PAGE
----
In 2007, the social media platform Tumblr was launched. Portmanteaus became even more popular. For instance, one of the earliest ships popular on Tumblr was Destiel from Supernatural. Tumblr did not at first support the usage of "/" symbol in tags. So posts had to be tagged with more descriptive names in order to be seen, so portmanteaus were more of a necessity. This led to portmanteau names becoming the norm in fandom, and to this day, most ships usually receive a combined name.


According to Tumblr statistics, these are the #1 most reblogged ships, from 2013-present:

2013 MakoHaru Free!
2014 Destiel Supernatural
2015 Larry Stylinson One Direction
2016 Clexa The 100
2017 Klance Voltron: Legendary Defender
2019 Ineffable Husbands Good Omens
2020 Reylo Star Wars
2021 Destiel Supernatural
2022 Byler Stranger Things
2023 Ineffable Husbands Good Omens


Type Description Examples
Heterosexuality Symbol
A pairing of characters or real-life people, where one side is male and the other female. The word "Het" is derived from the word, "Heterosexual". Sometimes referred to as M/F.
Captain SwanKillian Jones and Emma Swan (Once Upon a Time)
JafaelJane Villanueva and Rafael Solano (Jane the Virgin)
NaruHinaNaruto Uzumaki and Hinata Hyūga (Naruto)
PercabethPercy Jackson and Annabeth Chase (Percy Jackson and the Olympians)


Type Description Examples
Male Homosexuality Symbol
Slash refers to relationships between two male characters. Also referred to as M/M. Occasionally, Slash is also used to describe two female characters, however femslash became more popular to describe these instances. In anime fandoms, the word yaoi is usually used instead of slash.
ColdAtomLeonard Snart and Ray Palmer (Legends of Tomorrow)
DestielDean Winchester and Castiel (Supernatural)
DrarryHarry Potter and Draco Malfoy (Harry Potter)
MakoHaruMakoto Tachibana and Haruka Nanase (Free!)


Type Description Examples
Female Homosexuality Symbol
Femslash, derived from 'female slash' refers to relationships between two female characters. Also occasionally called F/F, Femmeslash, Girlslash, Ladyslash or Sapphic. In anime fandoms, Yuri describes femslash pairings.
Alphyne Undyne and Alphys (Undertale)
ClexaLexa and Clarke Griffin (The 100)
KorrasamiKorra and Asami Sato (Legend of Korra)
ZamayaAmaya Jiwe and Zari Tomaz (Legends Of Tomorrow)


Type Description Examples
Multi-Ship Icon
Also called Threesome, Foursome, Moresome or OT3 ships. Poly, short for polyamorous, is a relationship between three or more characters. While the term is romantic in nature, the threesome/moresome/etc. also denotes 'three musketeers' type of relationships, e.g. Harry, Hermione and Ron. Often, Polyship is used to describe relationships with a deeper and long-lasting relationship. However, the term threesome in fandom is also used to describe both sexual and romantic relationships between three or more people.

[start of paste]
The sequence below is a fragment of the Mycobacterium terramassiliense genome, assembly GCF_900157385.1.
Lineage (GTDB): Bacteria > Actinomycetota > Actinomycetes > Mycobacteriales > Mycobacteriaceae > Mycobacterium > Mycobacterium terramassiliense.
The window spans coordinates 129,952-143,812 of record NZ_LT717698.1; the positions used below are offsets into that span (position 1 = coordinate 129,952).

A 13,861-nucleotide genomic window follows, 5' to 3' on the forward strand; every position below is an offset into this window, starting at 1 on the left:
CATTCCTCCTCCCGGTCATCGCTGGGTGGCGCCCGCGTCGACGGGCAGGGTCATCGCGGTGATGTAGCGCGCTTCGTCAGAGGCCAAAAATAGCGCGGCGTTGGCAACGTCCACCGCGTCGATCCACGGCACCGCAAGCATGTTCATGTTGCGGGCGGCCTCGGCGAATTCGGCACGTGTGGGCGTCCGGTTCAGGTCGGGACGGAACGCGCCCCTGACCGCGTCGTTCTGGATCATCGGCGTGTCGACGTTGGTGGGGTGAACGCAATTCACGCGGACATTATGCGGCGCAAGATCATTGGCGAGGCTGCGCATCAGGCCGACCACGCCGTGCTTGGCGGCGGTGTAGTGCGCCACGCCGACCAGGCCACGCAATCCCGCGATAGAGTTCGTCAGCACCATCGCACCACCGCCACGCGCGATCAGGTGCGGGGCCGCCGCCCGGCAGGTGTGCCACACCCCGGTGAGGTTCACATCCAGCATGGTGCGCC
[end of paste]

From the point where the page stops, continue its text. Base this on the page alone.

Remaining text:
MercyKill76Mercy, Reaper and Soldier: 76 (Overwatch)
ShklanceShiro, Keith and Lance (Voltron: Legendary Defender)
TrephacardTrevor Belmont, Sypha Belnades and Alucard (Castlevania)


Type Description Examples
Family Icon
A pairing of characters or real-life people, who are related (adoption + marriages figure into this also, any kind of family unit), and are shipped only as family members. This type of ship is not romantic, instead a family bond. Large groups of friends who are like a family also fall under this category.
BelltaviaBellamy Blake and Octavia Blake (The 100)
ElsannaElsa and Anna (Frozen)
HanethHannah Washington and Beth Washington (Until Dawn)


Type Description Examples
Non-binary icon
Non-binary ships are used to describe relationships including one or more non-binary individuals, or ships involving characters whose true gender is unknown, or characters who fit into a fictional gender or sex. Though non-binary individuals are shipped, it is rare to see the pairing described as a non-binary ship. Alternatively, characters who are transgender can sometimes fit into the 'Het', 'Slash' or 'Femslash' categories. In gender, Non-binary is an umbrella term to describe any person whose gender is not male nor female. Some common nonbinary gender identities include: agender, bigender, genderfluid, androgyne and neutrois. It is also common, in fanfictions for writers to change the gender of a character in an Alternate Universe story.
AmedotAmethyst and Peridot (Steven Universe)
HannorHank and Connor (Detroit: Become Human)
PearlmethystPearl and Amethyst (Steven Universe)
SymbrockVenom Symbiote and Eddie Brock (Venom)


Type Description Examples
Friendship Icon
The beautiful, timeless, tireless loyalty and love that is friendship.
DarlieDean Winchester and Charlie Bradbury (Supernatural)
MaraudersRemus Lupin, James Potter, Sirius Black and Peter Pettigrew (Harry Potter)


Type Description Examples
Cargo Ship
Cargo Ship Icon
In many fandoms, some fans jokily ship a character with an inanimate object, usually food. They are viewed as Crack!Ships, by most fans. The word, Cargo Ship was coined to describe these ships. A character intense love of an inanimate object tends to cause fans to humorously joke about the love between them
BoulderfieldChris Redfield and a boulder (Resident Evil)
DrappleDraco Malfoy and a green apple (Harry Potter)
HaruH2OHaru and water (Free!)
SonChiliSonic and a chili dog (Sonic the Hedgehog)



  1. Supernatural: 10x05 "Fan Fiction"
  2. Spirk on Wikitionary: One of the earliest usages around 2003
  3. List of Popslash Pairing Names on Fanlore
  4. a fan at FC-L, quoted saying Spuffy and Bangel were used from around 2001 onwards, from Fanlore